Sunday, October 7, 2012

A Taste of Lectio

As supper begins on our second monastic day, I have an announcement.

It seems we are not finished with our "days."  We shall be having a third, and this one will be all about lectio.  That is:  we'll look at the monastic practice of lectio from as many "angles" as we can possibly manage.  We'll read about it, share the fruits of it in our lives, and most of all - we will hopefully be encouraged toward the practice of it. 

The hope - and certainly the prayer - is that, throughout the routines of our third "day," we will be drawn into an immersion in lectio.  After all, to be immersed in lectio is to be immersed in scripture.  And to be immersed in scripture is to be immersed in God. 

With this in mind, our supper refectory reading is again from Praying Scripture for a Change by Tim Gray.  As I am recommending this book, I hope the publishers would not mind my quoting from it here (perhaps they would consider this a "review").  The book is also available from

"Some might say 'Lectio Divina was invented by and for monks.  Can it really be practiced by ordinary people living busy lives?'  The answer to such a question is given by Pope Benedict XVI. Since the start of his pontificate in April 2005, Pope Benedict has strongly championed the use of lectio divina for everybody.... Pope Benedict said:  'if lectio divina is effectively promoted, this practice will bring to the Church - I am convinced - a new spiritual springtime.'  In those words, the Holy Father is echoing Vatican II:  'The Church forcefully and specially exhorts all the Christian faithful... to learn the surpassing knowledge of Jesus Christ (Philippians 3:8) by frequent reading of the divine Scriptures...  Let them remember, however, that prayer should accompany the reading of Sacred Scripture, so that a dialogue takes place between God and man.'..." (Tim Gray, 2009 Ascension Press, p. 37).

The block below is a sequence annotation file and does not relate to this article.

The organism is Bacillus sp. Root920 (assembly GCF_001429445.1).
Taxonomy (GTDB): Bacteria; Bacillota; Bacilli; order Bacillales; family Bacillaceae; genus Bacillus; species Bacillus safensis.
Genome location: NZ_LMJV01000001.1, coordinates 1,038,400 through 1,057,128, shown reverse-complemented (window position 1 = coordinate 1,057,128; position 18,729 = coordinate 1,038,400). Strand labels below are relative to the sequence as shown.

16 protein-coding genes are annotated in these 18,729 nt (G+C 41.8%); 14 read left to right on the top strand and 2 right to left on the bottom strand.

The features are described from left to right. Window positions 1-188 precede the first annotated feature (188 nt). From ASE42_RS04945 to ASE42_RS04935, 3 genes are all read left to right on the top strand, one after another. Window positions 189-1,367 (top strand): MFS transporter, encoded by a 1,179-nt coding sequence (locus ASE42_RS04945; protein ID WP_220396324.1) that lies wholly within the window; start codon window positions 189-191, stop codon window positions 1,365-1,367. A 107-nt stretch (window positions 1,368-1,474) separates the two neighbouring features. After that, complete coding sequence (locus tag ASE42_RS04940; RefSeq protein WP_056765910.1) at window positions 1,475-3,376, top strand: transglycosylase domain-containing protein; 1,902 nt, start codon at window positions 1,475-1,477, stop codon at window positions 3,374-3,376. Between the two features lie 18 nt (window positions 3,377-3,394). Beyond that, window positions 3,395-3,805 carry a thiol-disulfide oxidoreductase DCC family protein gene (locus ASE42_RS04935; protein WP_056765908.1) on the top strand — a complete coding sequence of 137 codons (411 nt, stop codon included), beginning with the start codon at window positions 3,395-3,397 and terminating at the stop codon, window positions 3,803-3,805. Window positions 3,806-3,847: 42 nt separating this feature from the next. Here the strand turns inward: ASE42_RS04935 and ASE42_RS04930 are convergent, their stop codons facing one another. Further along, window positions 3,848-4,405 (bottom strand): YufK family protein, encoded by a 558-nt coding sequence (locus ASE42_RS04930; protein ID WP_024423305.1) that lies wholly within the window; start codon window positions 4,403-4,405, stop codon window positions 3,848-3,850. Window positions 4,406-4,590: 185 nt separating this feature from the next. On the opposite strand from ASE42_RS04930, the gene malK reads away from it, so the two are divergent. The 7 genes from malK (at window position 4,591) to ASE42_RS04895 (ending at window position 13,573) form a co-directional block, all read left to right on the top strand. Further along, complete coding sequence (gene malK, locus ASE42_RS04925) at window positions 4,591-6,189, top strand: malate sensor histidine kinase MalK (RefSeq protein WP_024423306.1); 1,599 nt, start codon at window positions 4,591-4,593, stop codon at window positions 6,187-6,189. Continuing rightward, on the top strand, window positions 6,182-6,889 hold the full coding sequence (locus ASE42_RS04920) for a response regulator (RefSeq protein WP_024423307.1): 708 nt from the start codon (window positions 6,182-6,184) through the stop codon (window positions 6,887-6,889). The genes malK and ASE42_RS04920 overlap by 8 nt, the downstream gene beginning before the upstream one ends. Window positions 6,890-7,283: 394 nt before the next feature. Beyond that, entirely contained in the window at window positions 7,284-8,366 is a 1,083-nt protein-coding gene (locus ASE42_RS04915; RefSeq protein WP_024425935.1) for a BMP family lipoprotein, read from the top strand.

"In contrast to meditation techniques aimed at emptying the mind, Christian meditation makes full use of the intellect in an effort to understand God's Word and to hear God's voice (p.62)

''Lectio (Latin for 'a reading') divina ('divine') literally means 'divine reading,' and refers to the reading of Sacred Scripture in the context of personal prayer."  (p. 26)

"A Carthusian monk named Guigo... begins his book (Ladder of Monks): 'one day when I was busy working with my hands I began to think about our spiritual work, and all at once four stages in spiritual exercise came into my mind: reading, meditation, prayer, and contemplation.  These make a ladder for monks by which they are lifted up from earth to heaven.  It has few rungs, yet its length is immense and wonderful, for its lower end rests upon the earth, but its top pierces the clouds and touches heavenly secrets.'" (quoted by Gray on p. 27)

"As you practice lectio divina and read and meditate on God's Word, your mind falls in love with the truth."  (p. 96)   

Bless us, O Lord, and these Thy gifts, which we are about to receive from Thy bounty.  Through Christ our Lord.  Amen.

To continue our second monastic day, click this line